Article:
Buffa: Alex Reyes better suited in bullpen for 2016

Pump the brakes on Alex Reyes, the 22-year-old phenom from New Jersey who has already wet the lips of Cardinal nation. The St. Louis Cardinals right-hander has given fans a taste of his starting ability and the thunder he can bring out of the pen the past month.

My advice-- use the kid out of the bullpen the rest of the year unless a need arises. For now, it's how the Cardinals get the most value out of Reyes. 

While Reyes was impressive Friday night in Cincinnati, that doesn't mean he will give you a similar feeling during the next four projected starts standing in his way. Pittsburgh, Chicago, San Francisco, and Chicago in Wrigley. If Mike Leake is healthy and ready, there's no reason to overexpose Reyes at this point. Forget the fact that Leake makes a ton of money and needs to start and focus on the kid instead. 

When has he been the most lethal? During his first 2-3 innings of work. After those few frames, the wear and tear and struggle begins. He stops locating pitches as well and finds himself trapped in deep counts. Hitters start getting better reads on his pitches.

Remember that he averaged 4.2 innings all year at Memphis before getting the promotion. Remember that the kid is just 22 years old and has a lot to learn at the Major League level. Reyes is a candy store that only a has a light bulb working in one aisle of the 10 column wide store.

This is only the beginning folks. The team isn't holding a commanding lead on the division right now. They are grappling for a one game wildcard play in game. Instead of dangling Reyes over the wolves, it's best to use him in smaller doses later in the game.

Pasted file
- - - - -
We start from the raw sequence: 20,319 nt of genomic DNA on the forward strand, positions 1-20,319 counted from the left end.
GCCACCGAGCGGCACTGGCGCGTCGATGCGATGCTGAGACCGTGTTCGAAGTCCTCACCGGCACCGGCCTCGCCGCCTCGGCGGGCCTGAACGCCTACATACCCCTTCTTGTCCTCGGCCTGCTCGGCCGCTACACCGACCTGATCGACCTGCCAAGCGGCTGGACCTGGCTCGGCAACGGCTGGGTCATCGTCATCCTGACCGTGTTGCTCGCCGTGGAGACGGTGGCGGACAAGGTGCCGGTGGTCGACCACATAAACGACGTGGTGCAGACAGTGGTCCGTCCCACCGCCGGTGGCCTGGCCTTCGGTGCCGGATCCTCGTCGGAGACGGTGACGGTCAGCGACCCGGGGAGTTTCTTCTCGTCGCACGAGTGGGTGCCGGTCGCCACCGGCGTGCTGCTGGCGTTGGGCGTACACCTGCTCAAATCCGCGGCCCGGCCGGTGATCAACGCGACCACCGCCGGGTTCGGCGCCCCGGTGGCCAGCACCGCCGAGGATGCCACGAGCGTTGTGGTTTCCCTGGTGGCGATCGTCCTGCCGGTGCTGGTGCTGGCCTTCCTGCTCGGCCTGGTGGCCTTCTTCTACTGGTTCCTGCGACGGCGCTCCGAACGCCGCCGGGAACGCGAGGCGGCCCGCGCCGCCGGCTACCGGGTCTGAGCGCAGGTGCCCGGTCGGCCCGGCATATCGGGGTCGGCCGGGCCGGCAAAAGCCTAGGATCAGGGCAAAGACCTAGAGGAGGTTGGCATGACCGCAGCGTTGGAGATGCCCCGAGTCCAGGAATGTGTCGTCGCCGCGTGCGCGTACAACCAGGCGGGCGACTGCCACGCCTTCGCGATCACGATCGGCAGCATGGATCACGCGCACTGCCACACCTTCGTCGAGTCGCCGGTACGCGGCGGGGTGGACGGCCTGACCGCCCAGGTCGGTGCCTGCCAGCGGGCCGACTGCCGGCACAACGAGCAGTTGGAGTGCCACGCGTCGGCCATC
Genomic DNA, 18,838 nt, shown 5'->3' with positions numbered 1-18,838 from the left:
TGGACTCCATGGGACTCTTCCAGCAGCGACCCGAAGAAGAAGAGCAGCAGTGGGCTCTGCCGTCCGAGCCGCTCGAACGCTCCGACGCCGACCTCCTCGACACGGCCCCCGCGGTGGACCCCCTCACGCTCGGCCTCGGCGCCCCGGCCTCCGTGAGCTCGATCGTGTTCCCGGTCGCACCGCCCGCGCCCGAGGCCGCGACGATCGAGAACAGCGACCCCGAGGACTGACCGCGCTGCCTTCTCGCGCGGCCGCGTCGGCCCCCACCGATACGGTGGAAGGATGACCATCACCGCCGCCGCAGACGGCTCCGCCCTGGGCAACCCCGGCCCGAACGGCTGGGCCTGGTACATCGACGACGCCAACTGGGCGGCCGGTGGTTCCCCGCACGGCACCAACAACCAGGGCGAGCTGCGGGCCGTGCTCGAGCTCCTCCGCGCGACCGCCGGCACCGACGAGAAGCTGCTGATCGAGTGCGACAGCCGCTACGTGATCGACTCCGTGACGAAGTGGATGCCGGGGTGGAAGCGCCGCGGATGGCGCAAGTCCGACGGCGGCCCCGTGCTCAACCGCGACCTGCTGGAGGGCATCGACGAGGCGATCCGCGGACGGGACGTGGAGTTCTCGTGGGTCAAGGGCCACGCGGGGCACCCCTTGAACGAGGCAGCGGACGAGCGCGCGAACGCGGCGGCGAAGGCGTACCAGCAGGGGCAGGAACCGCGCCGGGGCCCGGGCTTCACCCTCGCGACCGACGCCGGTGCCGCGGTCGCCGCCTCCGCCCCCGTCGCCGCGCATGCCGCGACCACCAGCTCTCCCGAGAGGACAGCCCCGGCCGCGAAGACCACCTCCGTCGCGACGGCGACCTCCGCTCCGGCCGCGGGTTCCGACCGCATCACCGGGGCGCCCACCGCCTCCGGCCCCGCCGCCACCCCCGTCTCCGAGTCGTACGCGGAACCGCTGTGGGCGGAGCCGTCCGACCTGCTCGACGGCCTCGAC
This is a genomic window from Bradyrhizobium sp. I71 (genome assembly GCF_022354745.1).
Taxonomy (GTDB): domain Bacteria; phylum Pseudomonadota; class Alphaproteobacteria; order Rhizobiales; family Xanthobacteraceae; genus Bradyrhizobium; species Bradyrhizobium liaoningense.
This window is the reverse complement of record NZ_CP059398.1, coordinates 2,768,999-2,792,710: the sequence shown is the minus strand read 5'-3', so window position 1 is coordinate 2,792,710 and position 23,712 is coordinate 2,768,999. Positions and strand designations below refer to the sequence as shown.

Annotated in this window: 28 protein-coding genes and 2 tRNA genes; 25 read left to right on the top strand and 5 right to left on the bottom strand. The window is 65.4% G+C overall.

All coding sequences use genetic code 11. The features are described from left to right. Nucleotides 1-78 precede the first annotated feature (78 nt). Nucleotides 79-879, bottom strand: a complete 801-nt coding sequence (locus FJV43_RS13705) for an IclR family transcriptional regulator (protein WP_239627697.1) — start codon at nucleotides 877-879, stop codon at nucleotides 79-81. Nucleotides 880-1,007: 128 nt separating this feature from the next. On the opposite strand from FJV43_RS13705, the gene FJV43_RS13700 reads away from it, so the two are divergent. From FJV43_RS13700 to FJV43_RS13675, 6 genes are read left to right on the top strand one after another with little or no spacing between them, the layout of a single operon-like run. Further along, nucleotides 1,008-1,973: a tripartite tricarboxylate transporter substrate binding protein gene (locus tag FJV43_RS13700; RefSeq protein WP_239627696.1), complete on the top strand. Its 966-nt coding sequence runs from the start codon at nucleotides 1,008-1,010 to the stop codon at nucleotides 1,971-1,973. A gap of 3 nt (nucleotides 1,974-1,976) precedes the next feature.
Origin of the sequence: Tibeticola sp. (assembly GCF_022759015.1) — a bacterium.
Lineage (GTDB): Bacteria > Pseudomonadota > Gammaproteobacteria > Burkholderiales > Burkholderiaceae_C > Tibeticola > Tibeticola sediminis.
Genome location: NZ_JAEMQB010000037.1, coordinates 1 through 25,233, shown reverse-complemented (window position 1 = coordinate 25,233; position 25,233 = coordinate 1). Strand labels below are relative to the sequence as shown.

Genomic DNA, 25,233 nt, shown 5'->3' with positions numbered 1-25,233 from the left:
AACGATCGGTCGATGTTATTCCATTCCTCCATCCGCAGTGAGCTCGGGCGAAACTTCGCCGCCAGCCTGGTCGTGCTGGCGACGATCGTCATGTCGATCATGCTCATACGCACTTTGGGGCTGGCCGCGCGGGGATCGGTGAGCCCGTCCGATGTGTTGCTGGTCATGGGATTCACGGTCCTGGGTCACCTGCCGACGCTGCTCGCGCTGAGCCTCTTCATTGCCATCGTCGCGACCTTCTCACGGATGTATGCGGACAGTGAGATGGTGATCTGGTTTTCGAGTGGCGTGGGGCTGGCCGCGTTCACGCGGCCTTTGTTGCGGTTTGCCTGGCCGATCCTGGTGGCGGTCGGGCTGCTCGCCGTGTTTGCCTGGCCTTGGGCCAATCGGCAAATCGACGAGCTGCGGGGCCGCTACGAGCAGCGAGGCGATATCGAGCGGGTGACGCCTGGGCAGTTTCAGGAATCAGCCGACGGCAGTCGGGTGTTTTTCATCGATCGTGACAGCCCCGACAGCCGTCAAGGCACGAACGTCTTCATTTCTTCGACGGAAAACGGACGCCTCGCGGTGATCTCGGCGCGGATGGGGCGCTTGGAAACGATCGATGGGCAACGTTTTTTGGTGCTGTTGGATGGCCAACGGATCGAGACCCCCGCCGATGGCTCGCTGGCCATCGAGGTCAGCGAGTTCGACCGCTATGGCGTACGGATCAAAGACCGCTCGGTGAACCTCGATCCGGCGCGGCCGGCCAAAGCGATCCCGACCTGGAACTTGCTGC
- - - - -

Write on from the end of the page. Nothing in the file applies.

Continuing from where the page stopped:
I understand the need to want more. In 20 innings, Reyes has taken fans on a wild nighttime ride in a sport car. He hasn't allowed a home run and averaged 10.8 strikeouts per nine innings with an impressive calm about him. However, he has also averaged 4.5 walks per nine innings and if used more against good teams, that mark will rise. There's no need to push, especially if Leake is ready. 

Ask yourself this. Do you want two pulverizing rounds of Reyes in the mid to late innings or watch him struggle to get five innings from the start and set up the pen to be fried? Make the right choice. Forget the red or blue pill. Go with the smart choice. Reduce the prescriptions of Reyes on MLB hitters. Don't allow them to see him coming.

He has given fans a nice taste of what 2017 and beyond can offer. If the kid can roll up in Great American Ballpark and hold them to two runs in six innings when Adam Wainwright and Jaime Garcia get blasted, there's a lot of bright lights towards the next hallways of this tunnel. Just wait. 

For now, the Cards will use some smart restraint and dispatch Reyes in games where their starting pitching can't do their job. Put him behind Luke Weaver if needed. Wainwright may need backup or a quick hook as my Cards colleague Corey Rudd pointed out last night on Twitter. 

 

 

Reyes can be a secret weapon or an overexposed rookie burning oil on a big stage. While it's hard to resist full servings of Reyes fury, 2016 is the time to appreciate the small samples this kid has to offer. It's best to throw the grenade if it's more useful than a full clip of ammo. 


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